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GIBBS DEFENSIVE AND SUPPORTIVE COMMUNICATION CLIMATES

AGENDA

Groups can be identified by observing behaviors characteristic of supportiveness or of defensiveness After identifying these characteristics, you want to enhance supportive behaviors and eliminate or reduce defensive ones

Organizational communication researchers have studied numerous interaction behaviors in an effort to operationalize the notion of effective communication. Gibbs (1961) theory of supportive and defensive communication offers insight into specific communication behaviors that influence workplace interactions.
Although Gibbs theory is ubiquitous, it has received only modest attention by empirical researchers, despite its potential for building a model of effective communication in

Gibb described a defensive climate as an atmosphere of mistrust and fear that typically constrains communication. A supportive climate however, engenders trust which opens communication channels. Based on his observation of group dynamics, Gibb identified six supportive and six defensive communication behaviors arranged in six, bi-polar pairs. These six pairs of elements are contrasted in terms of specific communication behaviors and styles

Gibb described a defensive climate as an atmosphere of mistrust and fear that typically constrains communication. A supportive climate however, engenders trust which opens communication channels. Based on his observation of group dynamics, Gibb identified six supportive and six defensive communication behaviors arranged in six, bi-polar pairs. These six pairs of elements are contrasted in terms of specific communication behaviors and styles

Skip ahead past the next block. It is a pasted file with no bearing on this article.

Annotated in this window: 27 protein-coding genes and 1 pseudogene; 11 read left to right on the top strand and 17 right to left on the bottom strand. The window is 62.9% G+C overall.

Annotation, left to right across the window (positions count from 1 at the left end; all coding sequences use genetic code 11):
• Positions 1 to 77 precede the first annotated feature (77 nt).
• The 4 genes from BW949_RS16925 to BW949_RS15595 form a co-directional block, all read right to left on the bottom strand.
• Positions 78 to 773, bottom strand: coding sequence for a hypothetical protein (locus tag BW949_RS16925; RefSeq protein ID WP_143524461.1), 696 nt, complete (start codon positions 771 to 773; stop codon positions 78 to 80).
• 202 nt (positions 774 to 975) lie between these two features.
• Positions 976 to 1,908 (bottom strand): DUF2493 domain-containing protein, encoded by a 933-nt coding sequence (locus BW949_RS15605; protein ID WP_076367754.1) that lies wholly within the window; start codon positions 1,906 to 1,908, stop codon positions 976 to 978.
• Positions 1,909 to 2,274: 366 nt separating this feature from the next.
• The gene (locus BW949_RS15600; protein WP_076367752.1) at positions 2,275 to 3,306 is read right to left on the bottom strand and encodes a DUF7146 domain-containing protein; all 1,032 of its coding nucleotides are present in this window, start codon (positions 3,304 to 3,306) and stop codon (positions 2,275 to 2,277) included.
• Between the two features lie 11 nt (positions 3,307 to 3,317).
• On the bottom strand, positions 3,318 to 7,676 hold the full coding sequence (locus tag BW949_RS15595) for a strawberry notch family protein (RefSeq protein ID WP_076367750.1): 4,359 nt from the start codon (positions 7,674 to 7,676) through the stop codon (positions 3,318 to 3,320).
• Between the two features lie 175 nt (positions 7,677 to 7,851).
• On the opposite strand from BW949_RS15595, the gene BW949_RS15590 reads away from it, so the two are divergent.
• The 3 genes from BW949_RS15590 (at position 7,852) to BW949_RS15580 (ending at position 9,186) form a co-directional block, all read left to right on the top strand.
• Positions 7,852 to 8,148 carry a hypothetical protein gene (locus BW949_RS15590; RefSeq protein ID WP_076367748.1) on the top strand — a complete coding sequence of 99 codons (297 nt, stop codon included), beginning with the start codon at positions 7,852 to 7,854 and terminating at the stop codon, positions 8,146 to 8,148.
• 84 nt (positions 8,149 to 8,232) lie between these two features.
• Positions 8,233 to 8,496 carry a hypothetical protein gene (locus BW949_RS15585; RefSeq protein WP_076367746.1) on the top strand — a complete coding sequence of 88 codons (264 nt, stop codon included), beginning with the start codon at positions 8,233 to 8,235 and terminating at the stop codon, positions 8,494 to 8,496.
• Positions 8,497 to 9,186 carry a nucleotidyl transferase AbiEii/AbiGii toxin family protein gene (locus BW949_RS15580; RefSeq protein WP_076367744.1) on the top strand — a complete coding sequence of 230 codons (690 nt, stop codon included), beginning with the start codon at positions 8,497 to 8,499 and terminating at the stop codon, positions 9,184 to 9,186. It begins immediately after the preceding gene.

DEFENSIVE BEHAVIORS 1. Evaluation 2. Control

SUPPORTIVE BEHAVIORS 1. Description 2. Problem Orientation

3. Strategy
4. Neutrality 5. Superiority 6. Certainty

3. Spontaneity
4. Empathy 5. Equality 6. Provisionalism

Description: judgmental and accusatory language.

Evaluation: blaming, finding fault, why

focus on what & how


Problem Orientation: task focus, each member does her/his part Focuses on collaboration. Spontaneity: openness, self-disclosure consistent and transparent. Empathy: concern for others, perspective taking Equality: little status differences, say we, us, our Provisionalism: tentative/flexible: We could . . . One way we might do that is . . .

arouse minimum uneasiness because the listener perceives genuine requests for information.
Control: manipulation of other to do my work

Persuasive, controlling
Strategy: withholding information cautious wording implies hidden motives and deceit. Neutrality: impersonal, whatever attitude Superiority: us vs. them competition, cliques or coalitions Certainty: fixation on one way: My way or the highway

willingness to investigate issues, and

dogmatic, single-minded behavior; combined with unwillingness to

Interpersonal climates occur on a continuum from confirming to disconfirming. Confirming messages recognize that another person exists, acknowledge that other person matters to us, and endorse what we believe is true. Disconfirming messages deny the persons existence, indicate the other person does not

Use communication to create healthy climates


Assume responsibility for communicating in ways that actively enhance the mood of the relationship.

Accept and confirm others


Accept and confirm our prospects or friends, communicating that we accept them, even though we may not always agree with them or feel the same way.

Accept and assert ourselves


Accept and confirm ourselves just as fully as we do others. Assert our own thoughts, feelings and needs, thus honoring ourselves and as a result, potential business partners will understand us better.

Self disclose when appropriate


Self-disclose when appropriate so that we increase security in relationships and ad to the info we have already shared about ourselves

Embrace diversity in relationships


Realize that diversity in relationships is a source of personal and interpersonal growth - giving insight into the fascinating array of ways humans form and sustain a variety of relationships.

References

Wood, Julia : Communication in our lives, Cengage http://ezinearticles.com/?6-Guidelines-to-Supporting-a-HealthyCommunication-Climate&id=3156564